Had Republicans even shreds of principle or spine, they’d be joining calls for impeachment. As if.

A handful of elected Republicans—most notably Adam Kinzinger—have taken a stand in favor of giving the squatter in the White House the 25th Amendment treatment and ousting him from power. This is happening against the backdrop of some Cabinet members resigning to get themselves out of having to vote on the amendment so they can launch the process of scraping the Trump taint off their résumés and reputations. Given that Vice President Mike Pence is a key character in the process and has said he doesn’t favor employing the 25th, that preemptive approach to dumping this dangerous man is off the table anyway.

The only remaining option—other than letting Trump serve out his term doing who knows what new damage to the nation in the dozen days he has left to muck things up—is impeachment No. 2. Democrats met today to discuss how to move forward. So far, 159 of them in the House (71% of the Democratic caucus) and 22 in the Senate (not quite half the caucus there) have made their support for impeachment clear.They are serious with good reason. As House Speaker Nancy Pelosi noted at a caucus meeting today, she has asked the Joint Chiefs chairman for options to prevent “an unstable president from initiating military hostilities or accessing the launch codes and ordering a nuclear strike.” On Monday, they’ll be voting on a single article of impeachment, the charge being “inciting violence against the government of the United States." 

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If the Republican Party were made up of a majority of principled men and women, as is regularly asserted by its apologists, there ought to be a deluge of its congressional delegations joining those Democrats in seeking impeachment. But—and I know readers will be shocked and surprised—they aren’t.

Kinzinger has said “maybe” to backing impeachment. Sen. Mitt Romney hasn’t gone that far, but he seems like a possible “yes.” He was the only Republican senator to cast a vote to convict Trump during his impeachment a year ago, accusing him of "an appalling abuse of the public trust," an assessment that looks exceedingly mild given what has happened in the 12 months since then. The only Republican who voted for articles of impeachment in the House was Justin Amash. But he is no longer in the party nor in Congress. 

Okay, sure, there are differences in the depth of toadiness congressional Republicans have stooped to during the past four years. But even those few who haven’t been in the gang of cringing, fawning, bootlicking ass-kissers haven’t genuinely challenged Trump on any matter of importance. There’s no need for guessing why. Cowardice ranks right up there. But mostly it’s because they love what Trump has been doing to the courts, to the environment, to taxes, to voting rights, and on and on through the lengthy roster. It’s the extremist Republican agenda that’s been half a century in the making. He’s fulfilling some of the right-wing wishes unachieved by Ronald Reagan and the Bushes.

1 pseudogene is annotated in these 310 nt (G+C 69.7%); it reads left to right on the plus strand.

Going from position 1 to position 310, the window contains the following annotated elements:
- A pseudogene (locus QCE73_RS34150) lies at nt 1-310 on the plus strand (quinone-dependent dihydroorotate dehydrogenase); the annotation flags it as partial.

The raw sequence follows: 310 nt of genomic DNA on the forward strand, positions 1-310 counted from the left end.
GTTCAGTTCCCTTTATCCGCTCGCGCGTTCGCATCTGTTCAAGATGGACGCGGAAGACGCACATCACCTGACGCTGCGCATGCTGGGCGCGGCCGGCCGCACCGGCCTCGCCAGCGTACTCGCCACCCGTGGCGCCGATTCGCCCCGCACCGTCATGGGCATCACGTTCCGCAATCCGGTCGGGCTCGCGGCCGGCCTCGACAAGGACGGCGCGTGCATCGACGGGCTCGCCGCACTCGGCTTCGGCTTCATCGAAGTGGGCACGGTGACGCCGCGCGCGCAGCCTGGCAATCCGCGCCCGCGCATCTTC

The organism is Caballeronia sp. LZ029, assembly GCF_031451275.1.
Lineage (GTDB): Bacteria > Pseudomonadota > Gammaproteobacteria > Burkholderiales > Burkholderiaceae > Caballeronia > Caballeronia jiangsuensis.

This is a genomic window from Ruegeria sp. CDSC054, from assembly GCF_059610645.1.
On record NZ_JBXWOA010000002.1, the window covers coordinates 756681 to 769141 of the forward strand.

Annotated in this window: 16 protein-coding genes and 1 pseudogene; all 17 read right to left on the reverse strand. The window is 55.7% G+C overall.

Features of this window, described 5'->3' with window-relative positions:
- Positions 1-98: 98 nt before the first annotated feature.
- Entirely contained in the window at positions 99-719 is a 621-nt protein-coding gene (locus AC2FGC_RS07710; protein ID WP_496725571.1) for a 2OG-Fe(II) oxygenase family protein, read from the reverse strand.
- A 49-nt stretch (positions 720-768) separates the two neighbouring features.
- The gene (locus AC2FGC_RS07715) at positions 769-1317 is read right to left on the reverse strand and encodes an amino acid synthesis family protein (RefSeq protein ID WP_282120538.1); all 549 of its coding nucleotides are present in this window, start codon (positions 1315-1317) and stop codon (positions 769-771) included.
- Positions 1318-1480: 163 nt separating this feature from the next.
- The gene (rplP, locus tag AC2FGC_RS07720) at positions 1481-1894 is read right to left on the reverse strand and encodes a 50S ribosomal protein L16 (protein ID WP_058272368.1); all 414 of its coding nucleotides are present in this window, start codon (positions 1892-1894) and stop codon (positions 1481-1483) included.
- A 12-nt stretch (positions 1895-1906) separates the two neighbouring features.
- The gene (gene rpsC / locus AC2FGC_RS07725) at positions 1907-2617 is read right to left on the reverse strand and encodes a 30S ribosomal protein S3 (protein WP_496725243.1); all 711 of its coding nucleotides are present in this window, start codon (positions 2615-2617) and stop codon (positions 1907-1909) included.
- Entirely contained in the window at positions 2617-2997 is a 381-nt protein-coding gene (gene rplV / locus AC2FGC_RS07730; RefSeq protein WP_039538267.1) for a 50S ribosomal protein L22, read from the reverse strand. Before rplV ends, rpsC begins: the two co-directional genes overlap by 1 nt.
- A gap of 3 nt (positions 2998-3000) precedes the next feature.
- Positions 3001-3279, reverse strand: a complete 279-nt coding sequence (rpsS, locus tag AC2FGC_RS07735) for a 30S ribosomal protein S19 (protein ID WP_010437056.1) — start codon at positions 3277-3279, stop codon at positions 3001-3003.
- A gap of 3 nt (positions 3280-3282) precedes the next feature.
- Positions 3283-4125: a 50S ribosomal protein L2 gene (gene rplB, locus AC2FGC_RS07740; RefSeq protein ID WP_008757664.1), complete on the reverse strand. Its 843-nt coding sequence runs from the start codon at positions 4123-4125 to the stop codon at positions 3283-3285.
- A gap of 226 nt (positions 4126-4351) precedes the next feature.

Yes, some of today’s Republicans see him as flamboyantly vulgar, egotistical above average, immensely slothful, laudatory of Nazis, ignorant of details, recklessly inciting, and viciously begrudging, but damn, he gets stuff done that the party wants done. And for added benefit, Trump stands firm against the demands of people of color and pisses off Democrats on a daily basis. Because they know full well they’ll be on his shit-list if they cross him in any way, they aren’t even willing to risk that for the 12 days he’ll remain in office if not removed by the Senate.

It’s started already, but soon, among the Republican Party’s timeservers on the make, the effort to cleanse themselves of the fecal Trump scent will be in full swing. Lindsey Graham will be telling voters he has never heard of the man. But most of the toadies will keep toadying. Given that 74 million Americans voted for Trump, it remains to be seen which campaign method will succeed.

If they’re genuinely serious about even partially redeeming themselves, of decontaminating, Republicans could make themselves a helluva lot more convincing in coming years to the majority of Americans by reaching across the aisle and signing up now with the Democratic impeachers. They won’t. They have neither the principles nor the guts for it. And those are key reasons our nation is in the several predicaments afflicting it.

Some critics argue that the Republican Party is dead. That Trump has killed it. Such prognostications aren’t new, but they are premature. What will happen, as anybody who lived through 2020 is all too well aware, is unpredictable. But if the end does come, Republican unwillingness to have stood up against Trump—even in the face of an armed assault on the Capitol that left five dead and Congress sheltering in place like third-graders practicing “active shooter” drills—will certainly have provided some nails in the party’s coffin.

This is no drill, Republicans. Take the first step in proving you won’t be as corrupt and evil and lickspittle as you have been by getting on board and helping evict Trump. Until then, spare us from hearing any of you dare to call yourself a patriot.